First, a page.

In the garden
Eriko Uehara Hopkinson
September; the apples are ripening and the swallows are preparing for their long trip south. We see another summer passing amidst the Covid crisis.
Gardening has been a godsend for many of us, especially during lockdown – people have become so appreciative of nature and their surroundings, and many of us have embraced gardening.
I’ve had many people looking into my garden while they were on their walks, and it’s been nice to get to know the neighbours better.
In a way, we’ve had to re-examine our lives; how to live, and what really matters to us. Perhaps we’ve learned to find happiness in simpler things.
Our Clew Bay Garden Trail proved to be a very popular event this year. To our delight, many people visited our gardens, and we felt an overwhelming degree of genuine interest.
So, I thank the people who visited the gardens on the trail, on behalf of our members.
My garden, to me
When RTÉ’s new garden programme ‘Ireland’s Garden Heroes’ came to film our garden, it gave me the opportunity to look at it in a different light – what is my garden to me?
A sanctuary? A place to learn about myself, and life, and the earth I stand on? An exercise in collecting plants that excite me? A playground?
When I came to live in our 170-year-old cottage 22 years ago, I was especially ecstatic to own an orchard with old native Irish varieties of apples. What a pleasure it is to taste the apple juice from your own orchard! I think of the people who planted these trees, the children who sneaked in to pick them (some of whom have since confessed!), and all those who, over the years, have admired the scented apple blossoms and chased crows from pecking at the fruit.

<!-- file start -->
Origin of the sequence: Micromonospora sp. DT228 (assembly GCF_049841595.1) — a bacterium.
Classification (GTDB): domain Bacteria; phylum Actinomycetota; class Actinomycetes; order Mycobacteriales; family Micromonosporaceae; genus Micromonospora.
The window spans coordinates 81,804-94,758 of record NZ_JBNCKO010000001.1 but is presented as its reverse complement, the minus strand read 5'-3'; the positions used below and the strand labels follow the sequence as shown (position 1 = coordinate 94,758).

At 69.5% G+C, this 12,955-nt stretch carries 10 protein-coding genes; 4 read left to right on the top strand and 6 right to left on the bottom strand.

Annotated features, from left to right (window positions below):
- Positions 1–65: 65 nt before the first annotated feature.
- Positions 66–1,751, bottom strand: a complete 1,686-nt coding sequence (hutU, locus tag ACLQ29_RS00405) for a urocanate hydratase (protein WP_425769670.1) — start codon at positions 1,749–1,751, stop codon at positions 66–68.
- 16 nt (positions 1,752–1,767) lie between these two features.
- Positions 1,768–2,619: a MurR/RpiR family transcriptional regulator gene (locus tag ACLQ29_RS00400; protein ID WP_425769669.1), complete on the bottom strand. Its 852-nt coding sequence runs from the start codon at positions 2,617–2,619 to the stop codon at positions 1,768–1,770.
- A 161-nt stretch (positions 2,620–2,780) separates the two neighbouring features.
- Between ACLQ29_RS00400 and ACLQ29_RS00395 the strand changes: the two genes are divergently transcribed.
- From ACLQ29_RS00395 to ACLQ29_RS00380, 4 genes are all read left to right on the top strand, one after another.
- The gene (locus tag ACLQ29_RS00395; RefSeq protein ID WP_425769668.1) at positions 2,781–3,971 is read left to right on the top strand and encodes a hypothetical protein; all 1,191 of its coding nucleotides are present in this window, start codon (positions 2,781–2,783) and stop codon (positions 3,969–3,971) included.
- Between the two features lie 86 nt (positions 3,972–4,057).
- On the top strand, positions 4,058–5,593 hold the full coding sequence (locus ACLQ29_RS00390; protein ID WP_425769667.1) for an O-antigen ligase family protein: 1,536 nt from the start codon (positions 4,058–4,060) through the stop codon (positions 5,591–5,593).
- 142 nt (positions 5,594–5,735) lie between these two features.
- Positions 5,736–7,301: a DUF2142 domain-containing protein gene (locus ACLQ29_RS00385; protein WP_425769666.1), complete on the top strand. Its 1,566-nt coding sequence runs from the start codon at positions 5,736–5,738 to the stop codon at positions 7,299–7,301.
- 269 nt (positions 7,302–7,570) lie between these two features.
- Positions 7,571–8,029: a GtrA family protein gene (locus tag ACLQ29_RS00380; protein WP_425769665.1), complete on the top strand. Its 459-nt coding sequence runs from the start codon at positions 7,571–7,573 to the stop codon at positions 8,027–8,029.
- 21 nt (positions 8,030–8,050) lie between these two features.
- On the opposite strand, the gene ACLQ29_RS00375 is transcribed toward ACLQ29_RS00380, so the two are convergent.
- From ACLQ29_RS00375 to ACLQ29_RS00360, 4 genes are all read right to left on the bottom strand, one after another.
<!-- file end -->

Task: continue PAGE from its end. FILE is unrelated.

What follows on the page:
My garden is not a show garden but it’s how we live. It is a place to grow food, somewhere to sit and enjoy morning coffee and afternoon tea. It is somewhere to share lunch with friends, or to simply soak up the sunshine whilst listening to the birds singing and smelling the flowers. It is a place to learn to be patient, and to let go of certain things in life.
I also mustn’t forget about the living creatures in our garden; the birds singing during nesting season, the bees buzzing on sunny days, the butterflies enjoying the sedum and buddleja in late summer. Without these seasonal dramas, our garden would not be half as attractive.
Even the lowly slugs and snails are needed to complete the cycle of the natural world. Therefore, we must forgive their occasional nibbling of our precious plants.
The way our garden was captured and received by the crew gave me a sense of reassurance and the understanding that the garden itself will speak to the people more than I intended.
Now the garden is getting ready to rest over the winter, but is also quietly preparing for next year’s growth; this is the time for collecting seeds and taking softwood cuttings of roses, hydrangeas and salvias. So, some advice for this month here follows.
Softwood (this year’s fresh growth) material roots easily, but dries out quickly, so hydration is very important. Avoid cutting from rotting stems, and keep the cuttings in a covered area, spraying with water every day, rather than covering them with plastic.
Choose non-flowering shoots 10cm long, and cut just below the node in the morning. Strip the lower leaves, and leave the growth at the top.
Dip the cuttings into rooting hormones, then make a hole with a dibber and insert them into the compost while damp. It will take about four weeks for them to root.
Another important and fun part of planning next year’s garden is ordering spring flowering bulbs. Especially tulips!
There are so many types of tulips, from wild tulips to the early-flowering and robust Darwin Hybrid to the late-flowering, flamboyant parrot tulips.
I usually order from Peter Nyssen as they don’t use fungicide or other wildlife threatening chemicals (especially for bees) on their bulbs, and all their packaging is compostable. Also their tax rate is the same as before Brexit. There are other companies – BULBi, Rose Cottage Plants, Jaque Amand Intl.
Eriko Uehara Hopkinson is a member of the Clew Bay Garden Trail, a chain of beautiful and unique private gardens that open to the public during summer to raise funds for charity (see www.clewbaygardentrail.ie for more). Each month an article by a trail member will appear in these pages. Episode 6 of ‘Ireland’s Garden Heroes’, featuring Eriko, originally aired on August 26 and is available to watch on the RTÉ player.